Northwestern University’s president has sent an open letter to Evanston’s mayor apologizing for the amount of noise that could be heard in city neighborhoods Saturday from Dillo Day music performances on the lakefront.

Schapiro says that because of construction on campus, the stage this year was facing south, rather than east, which apparently contributed to the problem.

Here’s the text of his letter, as posted on the university’s website:

Dear Mayor Tisdahl,

Following up on our email exchange, on behalf of Northwestern, I would like to apologize again for the unusually loud level of music that occurred during Dillo Day on Saturday. We appear to have been quite successful this year in reducing behavioral issues in the neighborhoods near campus, and we have heard from residents in those areas who were pleased with the progress that has been made. On the other hand, there were far more noise complaints this year than in the past.

In doing our post-event analysis, it appears the increased noise in the neighborhoods near campus, particularly to the south, was the result of a new configuration of the stage this year due to construction, along with the wind pattern. Specifically, the stage was pointed south this year while in previous years it was pointed east toward the lake. With the wind coming off the lake, the sound carried south and west into the neighborhoods. Again, I extend our apologies to you and to our neighbors.

I assure you that as we plan Dillo Day next year, we will take a careful look at the configuration of the stage and at other ways to reduce noise coming from the event.

Finally, I would like to express my appreciation for the cooperation and support of the Evanston Police and Fire Departments during Dillo Day. Their collaboration with University Police enabled us to provide a safer environment for our students and for residents of the neighborhoods near campus.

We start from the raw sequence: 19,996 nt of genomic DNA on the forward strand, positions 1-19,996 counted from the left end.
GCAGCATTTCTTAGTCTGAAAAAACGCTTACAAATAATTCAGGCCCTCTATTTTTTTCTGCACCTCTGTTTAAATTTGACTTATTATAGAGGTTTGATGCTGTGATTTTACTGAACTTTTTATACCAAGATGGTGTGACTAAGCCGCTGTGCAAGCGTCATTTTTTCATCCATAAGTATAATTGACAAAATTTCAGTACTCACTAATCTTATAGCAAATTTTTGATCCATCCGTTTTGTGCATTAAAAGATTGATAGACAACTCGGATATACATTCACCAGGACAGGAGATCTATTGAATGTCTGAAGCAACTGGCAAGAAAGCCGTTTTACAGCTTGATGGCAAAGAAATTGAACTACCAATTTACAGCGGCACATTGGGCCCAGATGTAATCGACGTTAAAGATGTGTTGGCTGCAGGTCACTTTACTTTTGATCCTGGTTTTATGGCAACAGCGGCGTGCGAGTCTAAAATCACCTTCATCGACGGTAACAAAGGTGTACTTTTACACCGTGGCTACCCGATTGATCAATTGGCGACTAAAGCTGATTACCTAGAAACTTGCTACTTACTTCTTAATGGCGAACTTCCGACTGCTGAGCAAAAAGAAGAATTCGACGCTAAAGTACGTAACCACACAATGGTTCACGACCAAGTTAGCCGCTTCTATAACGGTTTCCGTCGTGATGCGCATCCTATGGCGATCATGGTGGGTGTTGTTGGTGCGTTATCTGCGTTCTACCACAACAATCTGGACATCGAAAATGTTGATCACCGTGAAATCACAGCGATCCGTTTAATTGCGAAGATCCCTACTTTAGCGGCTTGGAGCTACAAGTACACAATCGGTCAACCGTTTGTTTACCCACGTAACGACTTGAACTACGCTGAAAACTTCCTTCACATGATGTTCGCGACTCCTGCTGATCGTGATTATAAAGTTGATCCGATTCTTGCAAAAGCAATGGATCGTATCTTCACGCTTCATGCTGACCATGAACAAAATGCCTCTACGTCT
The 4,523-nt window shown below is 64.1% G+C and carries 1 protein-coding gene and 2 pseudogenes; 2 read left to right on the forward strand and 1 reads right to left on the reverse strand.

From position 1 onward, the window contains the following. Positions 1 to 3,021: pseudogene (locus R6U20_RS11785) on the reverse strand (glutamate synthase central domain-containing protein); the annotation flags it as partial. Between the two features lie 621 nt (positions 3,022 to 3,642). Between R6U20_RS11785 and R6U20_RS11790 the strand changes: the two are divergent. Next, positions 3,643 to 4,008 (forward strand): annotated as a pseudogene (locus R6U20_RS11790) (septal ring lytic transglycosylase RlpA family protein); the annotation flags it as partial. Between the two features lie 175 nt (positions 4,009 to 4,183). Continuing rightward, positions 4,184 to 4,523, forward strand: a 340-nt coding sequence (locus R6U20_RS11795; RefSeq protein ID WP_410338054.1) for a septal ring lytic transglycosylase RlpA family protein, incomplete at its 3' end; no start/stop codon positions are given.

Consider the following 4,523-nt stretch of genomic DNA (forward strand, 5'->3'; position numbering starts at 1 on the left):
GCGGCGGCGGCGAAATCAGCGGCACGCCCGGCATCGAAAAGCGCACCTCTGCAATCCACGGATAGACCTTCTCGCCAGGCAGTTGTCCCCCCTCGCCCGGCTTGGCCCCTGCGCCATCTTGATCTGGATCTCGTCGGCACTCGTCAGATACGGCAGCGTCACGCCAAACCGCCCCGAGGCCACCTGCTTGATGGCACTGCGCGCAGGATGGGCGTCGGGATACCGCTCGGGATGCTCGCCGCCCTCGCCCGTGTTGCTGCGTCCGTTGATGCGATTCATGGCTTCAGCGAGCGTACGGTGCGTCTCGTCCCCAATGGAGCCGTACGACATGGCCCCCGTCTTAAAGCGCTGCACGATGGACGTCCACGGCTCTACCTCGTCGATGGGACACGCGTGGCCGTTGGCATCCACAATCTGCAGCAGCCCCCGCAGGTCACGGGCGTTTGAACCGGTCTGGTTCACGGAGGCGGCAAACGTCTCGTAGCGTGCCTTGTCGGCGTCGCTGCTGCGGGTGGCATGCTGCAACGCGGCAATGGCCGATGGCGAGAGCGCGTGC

Morton Schapiro
President and Professor

Bill Smith is the editor and publisher of Evanston Now.

Join the Conversation


  1. This year was better than last year

    I live in downtown Evanston near Davis st, and the noise level this year was much lower than last year. And downtown Evanston was quiet and traffic-free for most of the day and evening. As a homeowner and Evanston resident, I'm OK with some noise level once a year so students can have some fun before finals. It's the vomit on the sidewalks from overindulgent students that I can do without.

    – Ron S

  2. We had something like Dillo

    We had something like Dillo day when I was in college…it was called Thursday.

    1. Heard the music at Main and Hinman

      I could hear music at Main and Hinman.  I was just walking through the neighborhood in the afternoon so it wasn't a big deal.  I could imagine it would have been annoying to those living in the vicinity. 

    2. A friendly gesture

      Very funny comment.

      It's a major U.S. university located proximally to downtown Evanston. They do this once a year, there's no gun fire, and there really very little disruption at all that I've seen/experienced in my 30+ years of living here.

      There are much bigger issues but it was a nice and friendly guesture on the part of the University.

  3. How far the noise carried

    You could still hear the music at Central and Asbury and I was told even west of Greenbay and Central.

    That said I can sometimes hear the marching band practice at Sheridan and Lincoln and on game day hear the PA from the stadium at Sheridan and Foster.

    I'm told they have fireworks every year but this year was the first I remember and it was a surprise.

    Given the first year when it sounded louder at Dempster and Chicago Ave. than on campus [I suspectg reflection from the lake], I guess it has got better.

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